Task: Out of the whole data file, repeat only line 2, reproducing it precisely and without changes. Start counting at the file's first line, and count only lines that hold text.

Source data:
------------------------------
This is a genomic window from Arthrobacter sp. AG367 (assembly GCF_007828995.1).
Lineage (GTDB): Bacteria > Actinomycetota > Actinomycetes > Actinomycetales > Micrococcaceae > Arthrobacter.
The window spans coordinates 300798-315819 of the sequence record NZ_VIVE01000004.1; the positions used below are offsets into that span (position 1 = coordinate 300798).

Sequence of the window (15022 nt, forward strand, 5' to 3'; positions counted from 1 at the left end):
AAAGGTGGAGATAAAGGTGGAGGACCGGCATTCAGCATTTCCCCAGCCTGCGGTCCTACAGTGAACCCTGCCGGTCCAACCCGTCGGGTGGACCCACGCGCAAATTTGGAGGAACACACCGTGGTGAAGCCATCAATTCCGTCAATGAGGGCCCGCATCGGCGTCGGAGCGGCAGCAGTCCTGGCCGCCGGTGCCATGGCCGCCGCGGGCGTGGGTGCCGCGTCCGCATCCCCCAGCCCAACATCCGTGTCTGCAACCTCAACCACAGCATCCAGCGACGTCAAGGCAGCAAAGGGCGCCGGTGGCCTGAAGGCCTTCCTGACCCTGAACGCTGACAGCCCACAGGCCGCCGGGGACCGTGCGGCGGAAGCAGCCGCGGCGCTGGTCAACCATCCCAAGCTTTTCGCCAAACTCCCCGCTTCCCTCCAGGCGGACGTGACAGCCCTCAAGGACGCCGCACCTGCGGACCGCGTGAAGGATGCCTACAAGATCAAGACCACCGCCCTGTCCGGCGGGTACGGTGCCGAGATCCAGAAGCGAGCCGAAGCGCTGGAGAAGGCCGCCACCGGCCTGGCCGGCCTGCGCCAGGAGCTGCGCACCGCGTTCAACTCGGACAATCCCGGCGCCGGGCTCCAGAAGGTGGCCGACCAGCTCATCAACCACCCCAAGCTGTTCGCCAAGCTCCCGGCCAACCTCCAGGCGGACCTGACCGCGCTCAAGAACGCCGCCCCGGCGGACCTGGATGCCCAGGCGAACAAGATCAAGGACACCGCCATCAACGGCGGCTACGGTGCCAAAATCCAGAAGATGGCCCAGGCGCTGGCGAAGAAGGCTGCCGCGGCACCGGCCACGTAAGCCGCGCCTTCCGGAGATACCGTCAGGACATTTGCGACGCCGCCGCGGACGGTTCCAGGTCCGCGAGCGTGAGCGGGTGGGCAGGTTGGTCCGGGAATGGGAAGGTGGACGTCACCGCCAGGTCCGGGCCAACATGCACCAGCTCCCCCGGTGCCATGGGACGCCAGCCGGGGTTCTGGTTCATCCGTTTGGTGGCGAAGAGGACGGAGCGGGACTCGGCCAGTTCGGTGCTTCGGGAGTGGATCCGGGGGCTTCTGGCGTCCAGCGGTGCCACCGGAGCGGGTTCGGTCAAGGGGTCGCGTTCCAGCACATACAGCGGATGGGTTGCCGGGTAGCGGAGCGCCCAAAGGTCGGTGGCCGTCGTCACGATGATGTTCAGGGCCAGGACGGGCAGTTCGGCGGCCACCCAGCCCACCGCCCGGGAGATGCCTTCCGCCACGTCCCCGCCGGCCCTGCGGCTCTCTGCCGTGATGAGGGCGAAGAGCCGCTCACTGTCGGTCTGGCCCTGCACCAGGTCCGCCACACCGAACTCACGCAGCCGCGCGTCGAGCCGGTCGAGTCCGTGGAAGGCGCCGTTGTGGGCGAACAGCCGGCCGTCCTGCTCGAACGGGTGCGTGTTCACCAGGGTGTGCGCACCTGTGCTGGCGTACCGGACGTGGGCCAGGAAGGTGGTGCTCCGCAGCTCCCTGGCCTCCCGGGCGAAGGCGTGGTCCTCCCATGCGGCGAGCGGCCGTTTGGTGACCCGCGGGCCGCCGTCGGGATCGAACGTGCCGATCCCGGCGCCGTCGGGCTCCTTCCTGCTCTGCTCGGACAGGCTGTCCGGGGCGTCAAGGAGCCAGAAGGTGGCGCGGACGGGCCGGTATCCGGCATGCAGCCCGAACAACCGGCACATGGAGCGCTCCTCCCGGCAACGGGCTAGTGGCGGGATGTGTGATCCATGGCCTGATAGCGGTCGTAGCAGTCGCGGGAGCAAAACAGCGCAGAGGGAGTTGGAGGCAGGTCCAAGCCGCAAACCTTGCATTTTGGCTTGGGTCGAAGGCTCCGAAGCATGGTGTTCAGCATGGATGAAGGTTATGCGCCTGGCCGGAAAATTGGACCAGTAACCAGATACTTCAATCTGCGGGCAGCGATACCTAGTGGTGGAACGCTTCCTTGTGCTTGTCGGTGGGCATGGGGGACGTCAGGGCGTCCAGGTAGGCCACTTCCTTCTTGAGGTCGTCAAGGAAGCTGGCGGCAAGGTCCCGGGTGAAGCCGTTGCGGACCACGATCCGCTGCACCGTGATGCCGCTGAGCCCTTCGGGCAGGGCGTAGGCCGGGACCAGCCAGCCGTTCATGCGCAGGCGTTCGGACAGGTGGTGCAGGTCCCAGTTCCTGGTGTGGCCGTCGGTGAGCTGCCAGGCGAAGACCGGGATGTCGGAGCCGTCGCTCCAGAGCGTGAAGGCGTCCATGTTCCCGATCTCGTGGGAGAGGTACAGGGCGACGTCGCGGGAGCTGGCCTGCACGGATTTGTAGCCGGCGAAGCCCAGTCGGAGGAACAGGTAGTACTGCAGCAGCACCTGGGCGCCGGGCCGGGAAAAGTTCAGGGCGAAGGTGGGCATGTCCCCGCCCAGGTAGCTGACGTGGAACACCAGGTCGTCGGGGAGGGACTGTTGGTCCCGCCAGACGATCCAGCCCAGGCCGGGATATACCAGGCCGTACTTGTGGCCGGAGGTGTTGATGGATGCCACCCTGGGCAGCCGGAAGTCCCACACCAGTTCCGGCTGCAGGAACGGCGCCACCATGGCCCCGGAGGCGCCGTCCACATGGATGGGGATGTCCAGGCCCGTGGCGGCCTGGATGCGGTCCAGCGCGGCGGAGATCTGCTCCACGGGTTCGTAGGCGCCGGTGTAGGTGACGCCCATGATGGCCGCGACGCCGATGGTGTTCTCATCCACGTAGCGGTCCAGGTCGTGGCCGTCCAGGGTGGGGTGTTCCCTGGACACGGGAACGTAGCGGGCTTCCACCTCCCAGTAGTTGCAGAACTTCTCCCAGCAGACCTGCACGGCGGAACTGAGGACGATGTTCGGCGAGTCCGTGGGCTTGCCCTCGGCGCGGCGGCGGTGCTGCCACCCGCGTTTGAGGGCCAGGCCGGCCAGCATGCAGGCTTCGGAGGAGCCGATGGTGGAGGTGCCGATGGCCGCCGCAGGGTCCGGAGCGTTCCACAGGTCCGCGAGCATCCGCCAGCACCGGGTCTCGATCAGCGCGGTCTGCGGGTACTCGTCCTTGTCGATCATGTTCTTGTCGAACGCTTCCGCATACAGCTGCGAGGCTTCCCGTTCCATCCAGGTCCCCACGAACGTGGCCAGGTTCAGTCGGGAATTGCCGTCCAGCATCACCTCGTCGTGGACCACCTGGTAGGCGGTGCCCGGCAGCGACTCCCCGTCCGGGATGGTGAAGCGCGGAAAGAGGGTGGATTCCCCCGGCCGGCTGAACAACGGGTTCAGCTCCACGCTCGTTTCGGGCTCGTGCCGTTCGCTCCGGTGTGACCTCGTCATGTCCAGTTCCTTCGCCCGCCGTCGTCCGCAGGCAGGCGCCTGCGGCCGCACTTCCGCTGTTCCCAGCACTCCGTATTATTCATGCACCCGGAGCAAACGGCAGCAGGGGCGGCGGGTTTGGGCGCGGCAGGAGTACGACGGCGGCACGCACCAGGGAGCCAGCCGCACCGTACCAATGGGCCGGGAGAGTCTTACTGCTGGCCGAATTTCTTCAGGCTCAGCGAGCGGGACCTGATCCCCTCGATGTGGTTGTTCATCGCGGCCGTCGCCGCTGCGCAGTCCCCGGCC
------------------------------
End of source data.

Lineage (GTDB): Bacteria > Actinomycetota > Actinomycetes > Actinomycetales > Micrococcaceae > Arthrobacter.